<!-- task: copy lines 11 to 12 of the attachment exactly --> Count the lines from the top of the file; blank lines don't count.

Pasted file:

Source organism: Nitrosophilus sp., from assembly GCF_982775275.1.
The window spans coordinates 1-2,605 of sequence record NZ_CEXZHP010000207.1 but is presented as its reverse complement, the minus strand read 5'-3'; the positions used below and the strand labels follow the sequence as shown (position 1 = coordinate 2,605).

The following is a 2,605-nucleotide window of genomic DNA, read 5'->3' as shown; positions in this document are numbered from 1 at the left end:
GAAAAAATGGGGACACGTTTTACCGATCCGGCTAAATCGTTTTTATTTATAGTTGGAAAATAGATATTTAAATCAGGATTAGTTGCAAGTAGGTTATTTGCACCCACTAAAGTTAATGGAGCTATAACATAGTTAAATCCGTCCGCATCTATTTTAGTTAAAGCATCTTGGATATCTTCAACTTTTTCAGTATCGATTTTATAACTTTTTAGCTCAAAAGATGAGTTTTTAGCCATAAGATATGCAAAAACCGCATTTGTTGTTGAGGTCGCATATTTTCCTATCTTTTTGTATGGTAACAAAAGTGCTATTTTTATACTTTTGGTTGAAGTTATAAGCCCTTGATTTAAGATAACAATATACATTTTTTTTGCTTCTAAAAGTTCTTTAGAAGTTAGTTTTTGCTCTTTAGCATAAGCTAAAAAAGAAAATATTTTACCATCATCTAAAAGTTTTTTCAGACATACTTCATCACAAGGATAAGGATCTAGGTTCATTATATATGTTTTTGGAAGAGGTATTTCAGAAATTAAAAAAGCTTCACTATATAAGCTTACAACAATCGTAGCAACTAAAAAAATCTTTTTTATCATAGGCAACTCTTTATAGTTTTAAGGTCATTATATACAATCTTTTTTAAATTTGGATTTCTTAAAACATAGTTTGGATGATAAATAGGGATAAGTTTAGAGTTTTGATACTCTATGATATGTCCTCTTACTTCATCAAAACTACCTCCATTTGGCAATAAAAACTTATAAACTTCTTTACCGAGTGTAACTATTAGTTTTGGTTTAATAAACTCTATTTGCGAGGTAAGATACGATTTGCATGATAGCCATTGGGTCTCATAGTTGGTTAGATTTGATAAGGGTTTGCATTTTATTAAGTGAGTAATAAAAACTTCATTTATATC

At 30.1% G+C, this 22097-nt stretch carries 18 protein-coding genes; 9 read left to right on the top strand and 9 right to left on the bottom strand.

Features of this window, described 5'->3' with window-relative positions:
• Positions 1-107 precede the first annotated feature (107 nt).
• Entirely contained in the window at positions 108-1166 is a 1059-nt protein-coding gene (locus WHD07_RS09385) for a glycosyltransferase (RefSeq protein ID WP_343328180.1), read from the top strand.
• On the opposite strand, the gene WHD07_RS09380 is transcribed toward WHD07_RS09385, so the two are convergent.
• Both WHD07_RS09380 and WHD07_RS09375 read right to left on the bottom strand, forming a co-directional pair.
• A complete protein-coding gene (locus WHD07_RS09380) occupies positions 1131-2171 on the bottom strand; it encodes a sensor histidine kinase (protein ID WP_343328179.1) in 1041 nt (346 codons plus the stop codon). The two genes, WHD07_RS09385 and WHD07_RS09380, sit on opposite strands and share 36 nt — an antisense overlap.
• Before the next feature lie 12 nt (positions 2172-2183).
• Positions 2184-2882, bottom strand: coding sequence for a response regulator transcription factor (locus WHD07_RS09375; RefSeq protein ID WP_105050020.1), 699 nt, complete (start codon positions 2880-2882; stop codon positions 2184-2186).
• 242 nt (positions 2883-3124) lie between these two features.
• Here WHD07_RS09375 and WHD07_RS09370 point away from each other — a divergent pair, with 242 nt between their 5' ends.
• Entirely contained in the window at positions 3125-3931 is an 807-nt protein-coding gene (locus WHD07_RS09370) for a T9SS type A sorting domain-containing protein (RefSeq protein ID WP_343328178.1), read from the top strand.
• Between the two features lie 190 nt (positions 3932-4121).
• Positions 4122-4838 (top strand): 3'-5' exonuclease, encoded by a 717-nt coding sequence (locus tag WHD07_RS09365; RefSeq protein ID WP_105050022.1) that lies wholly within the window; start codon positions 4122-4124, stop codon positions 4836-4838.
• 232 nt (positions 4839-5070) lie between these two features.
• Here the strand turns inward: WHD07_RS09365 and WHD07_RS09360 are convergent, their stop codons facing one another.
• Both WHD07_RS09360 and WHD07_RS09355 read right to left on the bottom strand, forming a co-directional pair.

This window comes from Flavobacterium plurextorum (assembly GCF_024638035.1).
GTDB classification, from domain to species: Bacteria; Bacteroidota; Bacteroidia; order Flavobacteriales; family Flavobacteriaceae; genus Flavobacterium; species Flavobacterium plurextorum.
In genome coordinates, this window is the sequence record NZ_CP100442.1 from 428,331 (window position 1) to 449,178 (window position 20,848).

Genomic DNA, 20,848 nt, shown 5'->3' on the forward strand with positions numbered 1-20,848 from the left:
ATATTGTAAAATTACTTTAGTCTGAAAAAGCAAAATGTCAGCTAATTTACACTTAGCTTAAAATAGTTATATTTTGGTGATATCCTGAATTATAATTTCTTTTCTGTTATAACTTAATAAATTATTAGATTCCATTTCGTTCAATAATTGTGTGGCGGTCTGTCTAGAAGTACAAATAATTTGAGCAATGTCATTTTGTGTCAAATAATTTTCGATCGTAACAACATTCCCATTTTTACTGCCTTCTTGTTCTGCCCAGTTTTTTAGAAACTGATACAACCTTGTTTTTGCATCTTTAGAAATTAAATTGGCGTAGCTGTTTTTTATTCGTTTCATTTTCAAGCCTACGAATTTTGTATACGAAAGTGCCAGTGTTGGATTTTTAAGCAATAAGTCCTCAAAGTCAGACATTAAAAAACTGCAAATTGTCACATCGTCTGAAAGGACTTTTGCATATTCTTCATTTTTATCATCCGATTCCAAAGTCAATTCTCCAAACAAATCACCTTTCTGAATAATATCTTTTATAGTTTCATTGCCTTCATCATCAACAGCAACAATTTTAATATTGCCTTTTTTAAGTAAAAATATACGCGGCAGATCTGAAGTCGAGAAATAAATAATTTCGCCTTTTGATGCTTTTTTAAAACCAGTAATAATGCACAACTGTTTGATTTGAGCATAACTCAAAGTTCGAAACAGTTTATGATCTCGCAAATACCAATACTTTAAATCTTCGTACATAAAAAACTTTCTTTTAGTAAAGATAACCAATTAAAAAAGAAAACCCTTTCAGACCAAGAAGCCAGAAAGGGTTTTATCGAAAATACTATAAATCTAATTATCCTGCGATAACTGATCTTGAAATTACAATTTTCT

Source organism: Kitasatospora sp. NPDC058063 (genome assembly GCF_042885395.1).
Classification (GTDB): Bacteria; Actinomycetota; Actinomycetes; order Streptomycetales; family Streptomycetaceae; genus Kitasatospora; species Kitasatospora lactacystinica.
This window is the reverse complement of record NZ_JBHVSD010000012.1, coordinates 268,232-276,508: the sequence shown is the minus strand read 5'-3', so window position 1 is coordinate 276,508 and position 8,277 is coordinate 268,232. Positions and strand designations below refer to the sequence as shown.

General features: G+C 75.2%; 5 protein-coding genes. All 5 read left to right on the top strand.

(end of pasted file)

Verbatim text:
• A complete protein-coding gene (locus WHD07_RS09380) occupies positions 1131-2171 on the bottom strand; it encodes a sensor histidine kinase (protein ID WP_343328179.1) in 1041 nt (346 codons plus the stop codon). The two genes, WHD07_RS09385 and WHD07_RS09380, sit on opposite strands and share 36 nt — an antisense overlap.
• Before the next feature lie 12 nt (positions 2172-2183).